- Respond with good, not revenge. Forgiveness is a decision, not a feeling. Ask God to change your heart and enable you to return the offense with a positive reaction. Practice the Golden Rule – do to others as you’d have them do to you. Remember, love is patient, kind, and doesn’t seek its own way.
- Pray. Ask God to forgive you and enable you to forgive the one who offended you.
Admittedly, I’ve struggled with resentment for years. I often dwell on circumstances and people when I feel disenfranchised, demoralized, or undignified. In the above story, I let my manager get the best of me. I should have taken responsibility for my words and actions. I didn’t need to challenge Kevin after he’d made a decision or chase him into the hallway to confront him. I needed to exercise more self-control and give him space. It would have been better if I’d approached him later, apologized, and asked how I could help; personal leadership lessons learned that I applied to future situations.
The good news is that I recognized the impact bitterness was having on me and those around me. I discovered that the best antidote to resentment is forgiveness. I let go of my grudge, and my well-being improved tremendously; I no longer felt the weight of bitterness. I found that my mental outlook improved, relationships healed, and I felt much better.
How about you? Do you resent someone? Are you holding a grudge? If so, how is it impacting you? What will happen if you continue holding on to the resentment? Are you willing to forgive the individual? Why not forgive that someone today? If you do, your well-being will improve, your relationships will heal, and you’ll be a more successful leader.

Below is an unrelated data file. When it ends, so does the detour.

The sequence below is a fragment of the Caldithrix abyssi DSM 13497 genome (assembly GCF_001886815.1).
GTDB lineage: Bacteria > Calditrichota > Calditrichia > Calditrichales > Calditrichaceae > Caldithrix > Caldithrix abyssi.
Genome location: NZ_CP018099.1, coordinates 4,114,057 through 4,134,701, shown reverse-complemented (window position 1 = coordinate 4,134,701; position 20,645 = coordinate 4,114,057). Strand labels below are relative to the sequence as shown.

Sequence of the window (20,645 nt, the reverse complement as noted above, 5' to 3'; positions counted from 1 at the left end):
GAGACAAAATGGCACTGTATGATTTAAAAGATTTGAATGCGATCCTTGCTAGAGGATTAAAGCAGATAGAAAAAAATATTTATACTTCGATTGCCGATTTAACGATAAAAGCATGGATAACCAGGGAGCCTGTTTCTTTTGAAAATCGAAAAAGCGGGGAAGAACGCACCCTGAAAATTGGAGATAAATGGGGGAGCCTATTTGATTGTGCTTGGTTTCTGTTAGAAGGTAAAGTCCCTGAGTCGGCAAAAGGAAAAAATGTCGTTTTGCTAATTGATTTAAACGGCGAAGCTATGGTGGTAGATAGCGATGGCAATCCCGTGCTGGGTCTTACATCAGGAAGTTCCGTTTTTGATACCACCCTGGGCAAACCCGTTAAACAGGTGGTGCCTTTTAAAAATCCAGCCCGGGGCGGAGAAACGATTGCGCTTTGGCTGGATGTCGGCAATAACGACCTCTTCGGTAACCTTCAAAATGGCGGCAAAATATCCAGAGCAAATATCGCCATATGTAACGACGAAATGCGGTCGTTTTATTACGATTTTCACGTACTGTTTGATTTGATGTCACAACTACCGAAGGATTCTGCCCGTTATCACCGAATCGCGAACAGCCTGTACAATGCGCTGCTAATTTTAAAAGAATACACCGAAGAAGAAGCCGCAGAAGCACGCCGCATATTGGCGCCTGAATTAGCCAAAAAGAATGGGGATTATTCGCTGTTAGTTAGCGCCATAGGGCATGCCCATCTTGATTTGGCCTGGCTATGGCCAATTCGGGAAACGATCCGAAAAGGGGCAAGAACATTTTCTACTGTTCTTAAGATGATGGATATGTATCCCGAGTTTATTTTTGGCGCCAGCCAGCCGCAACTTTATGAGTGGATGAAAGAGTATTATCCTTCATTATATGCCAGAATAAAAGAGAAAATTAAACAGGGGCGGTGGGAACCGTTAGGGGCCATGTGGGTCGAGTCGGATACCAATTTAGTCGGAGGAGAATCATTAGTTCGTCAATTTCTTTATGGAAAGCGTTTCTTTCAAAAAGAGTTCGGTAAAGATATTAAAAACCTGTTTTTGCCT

Want to learn more about becoming a leader others will gladly follow? Visit my website, prestonpoore.com, today!
Preston> Read More
The phone rang. I stared at it with anxious anticipation. The call I’d been waiting for would reveal my future with the company. I’d been through several evaluations and interviews to keep my current job. As my heart began racing and sweat beads formed on my brow, I answered the phone.
“Hello, this is Preston.”
“Hi. This is Ted. I’m calling to let you know…”
You may have received a similar call if you’ve ever worked in a corporate environment. And, you’ve experienced the effects of organizational change – uncertainty, layoffs, or downgraded compensation. I’ve been through 10 restructures in my career. I liken the process to running for Congress – every two years, you’re up for re-election. If you’re elected, you begin your next campaign immediately.
The topsy-turvy corporate world can be exasperating and disheartening. It can bring one to utter despair. The challenge is to remain hopeful. You might say, “But Preston, I hear all the time that hope isn’t a strategy.” If hope isn’t a strategy, what is it?
Hope is a general feeling that some desire will be fulfilled, a promise will be kept, or a better future is on the horizon. Hope provides internal energy, motivation, and courage. I’ve heard it said that someone can live 40 days without food, four days without water, four minutes without air, and only 4 seconds without hope.  Why is hope such a crucial part of life and your well-being? It energizes and inspires you to keep going. Without hope, you will begin to think circumstances will only get worse and give up.
How does someone avoid despair and remain hopeful amid challenging circumstances? Here are six surefire ways.
- Pray. For the Christian, start with connecting with your source of hope, God. Take your concerns to him and seek his guidance.
- Don’t lose heart. In tough times, continue believing that you can succeed. Think about your past achievements and recount your strengths. The circumstance doesn’t define you. Seek God, and he will strengthen you. Jesus’ words provide confidence, “In this godless world you will continue to experience difficulties. But take heart! I’ve conquered the world.” (John 16:33b – The Message)